In this way, self-confidence and security feelings are strengthened, which has a beneficial effect for everyday life. Therefore, not only work dogs but any dogs may be trained with DCT. When a layman visits protection/guarding training classes, he may be greatly surprised because what he sees is far from his preconceived ideas and expectations.
CONTROLLABILITY; DCT is a perfect opportunity for the dog letting his drive and instinct freely flow and drain; and what’s more is that a Boxer can have this done this together with his owner. In fact, owner control must be at its maximum, since this is one of the major goals in DCT. 

Drive control is an excellent tool in the hand of the owner for dominant, hard to handle dogs. A DC Trainer works together with the owner, and they gradually increase stimuli for the dog. 
Controllability of dogs under high drive is rather challenging; let me mention the example of calling back your dog when chasing a cat or a rabbit.

The most valuable and most practical aspect of DCT is that the self-confidence of the owner is growing in parallel with the controllability of his dog, while practicing protection bite/guard/ work.
In DCT classes for bite training, two basic drives are predominant: drive for the prey and drive/instinct of protection. These drives are present in all dogs but their strength varies greatly.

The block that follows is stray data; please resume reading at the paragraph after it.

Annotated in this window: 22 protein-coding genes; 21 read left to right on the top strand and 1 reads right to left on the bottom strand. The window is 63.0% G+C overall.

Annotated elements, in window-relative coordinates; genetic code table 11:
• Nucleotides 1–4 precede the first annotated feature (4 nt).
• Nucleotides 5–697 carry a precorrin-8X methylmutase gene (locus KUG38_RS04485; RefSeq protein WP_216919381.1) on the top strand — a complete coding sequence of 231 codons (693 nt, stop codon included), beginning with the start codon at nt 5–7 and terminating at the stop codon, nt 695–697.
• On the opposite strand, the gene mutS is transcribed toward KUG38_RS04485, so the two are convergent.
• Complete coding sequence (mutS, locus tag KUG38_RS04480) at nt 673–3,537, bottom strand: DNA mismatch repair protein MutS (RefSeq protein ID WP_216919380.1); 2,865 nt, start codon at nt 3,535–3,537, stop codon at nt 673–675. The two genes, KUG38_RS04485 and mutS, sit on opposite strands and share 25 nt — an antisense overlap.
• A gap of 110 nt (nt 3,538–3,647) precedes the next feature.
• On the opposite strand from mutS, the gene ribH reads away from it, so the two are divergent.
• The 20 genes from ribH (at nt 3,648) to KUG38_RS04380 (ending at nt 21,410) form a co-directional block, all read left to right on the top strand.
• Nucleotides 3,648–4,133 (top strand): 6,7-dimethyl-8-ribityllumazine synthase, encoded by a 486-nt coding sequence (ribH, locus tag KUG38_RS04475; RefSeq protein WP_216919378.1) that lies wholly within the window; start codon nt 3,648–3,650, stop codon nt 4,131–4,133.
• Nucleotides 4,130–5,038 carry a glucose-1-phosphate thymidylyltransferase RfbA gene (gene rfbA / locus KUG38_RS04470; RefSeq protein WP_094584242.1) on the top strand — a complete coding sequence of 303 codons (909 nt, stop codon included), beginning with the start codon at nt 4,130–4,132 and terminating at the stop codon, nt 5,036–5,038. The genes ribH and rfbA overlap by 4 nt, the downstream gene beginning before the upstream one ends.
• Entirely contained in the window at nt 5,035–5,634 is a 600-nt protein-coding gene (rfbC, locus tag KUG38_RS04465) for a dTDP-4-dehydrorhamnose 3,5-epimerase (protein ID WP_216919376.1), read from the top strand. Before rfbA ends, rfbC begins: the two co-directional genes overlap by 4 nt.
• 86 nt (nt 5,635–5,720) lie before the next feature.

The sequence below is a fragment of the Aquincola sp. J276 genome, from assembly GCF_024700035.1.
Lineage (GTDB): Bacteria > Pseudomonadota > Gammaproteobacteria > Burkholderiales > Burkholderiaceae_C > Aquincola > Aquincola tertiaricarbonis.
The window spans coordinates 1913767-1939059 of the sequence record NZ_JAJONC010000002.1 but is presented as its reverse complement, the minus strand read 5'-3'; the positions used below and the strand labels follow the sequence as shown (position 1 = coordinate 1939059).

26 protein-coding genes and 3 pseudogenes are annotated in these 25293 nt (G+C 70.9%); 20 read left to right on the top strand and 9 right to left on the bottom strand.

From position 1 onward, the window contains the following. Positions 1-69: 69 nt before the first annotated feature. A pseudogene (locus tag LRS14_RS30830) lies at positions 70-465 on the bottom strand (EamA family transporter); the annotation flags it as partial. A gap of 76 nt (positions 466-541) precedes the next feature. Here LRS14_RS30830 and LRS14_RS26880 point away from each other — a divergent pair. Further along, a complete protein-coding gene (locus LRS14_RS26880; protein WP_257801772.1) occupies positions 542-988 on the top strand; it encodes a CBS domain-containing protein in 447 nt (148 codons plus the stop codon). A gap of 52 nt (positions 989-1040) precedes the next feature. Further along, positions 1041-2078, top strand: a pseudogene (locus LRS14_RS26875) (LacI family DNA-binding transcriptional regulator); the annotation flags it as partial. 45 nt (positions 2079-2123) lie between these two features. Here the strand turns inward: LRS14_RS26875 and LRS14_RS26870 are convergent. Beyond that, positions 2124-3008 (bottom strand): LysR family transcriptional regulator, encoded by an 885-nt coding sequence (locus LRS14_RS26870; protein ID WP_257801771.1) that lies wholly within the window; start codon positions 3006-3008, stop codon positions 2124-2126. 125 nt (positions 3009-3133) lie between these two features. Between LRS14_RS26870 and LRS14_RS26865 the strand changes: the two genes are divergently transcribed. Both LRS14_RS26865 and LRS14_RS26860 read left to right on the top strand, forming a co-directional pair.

The drive for prey is a primordial hunting drive; usually small, quickly moving animals or other objects turn it on. This drive is present in all dogs, though breeding partly eliminated it in some breeds. We call a dog a ‘preyer’ if he or she reveals high attention for a ball or a toy, and later for the protection arm. 
Obvious signs of high drive for prey are sneaking up on the prey, chasing it, grabbing it and possessing it. These properties are visible early in puppies and they can be developed. A strong drive for prey is an advantage; however, later it may become a problem, when the owner must stop his dog. 

It is possible to achieve a spectacular guarding/protecting performance with a ‘preyer’ dog, where the dog works in such a situation only for the prey which he strives for. 

The real guarding/protecting work requires the protection drive, too. The two drives together provide the maximal instinct discharge for the dog.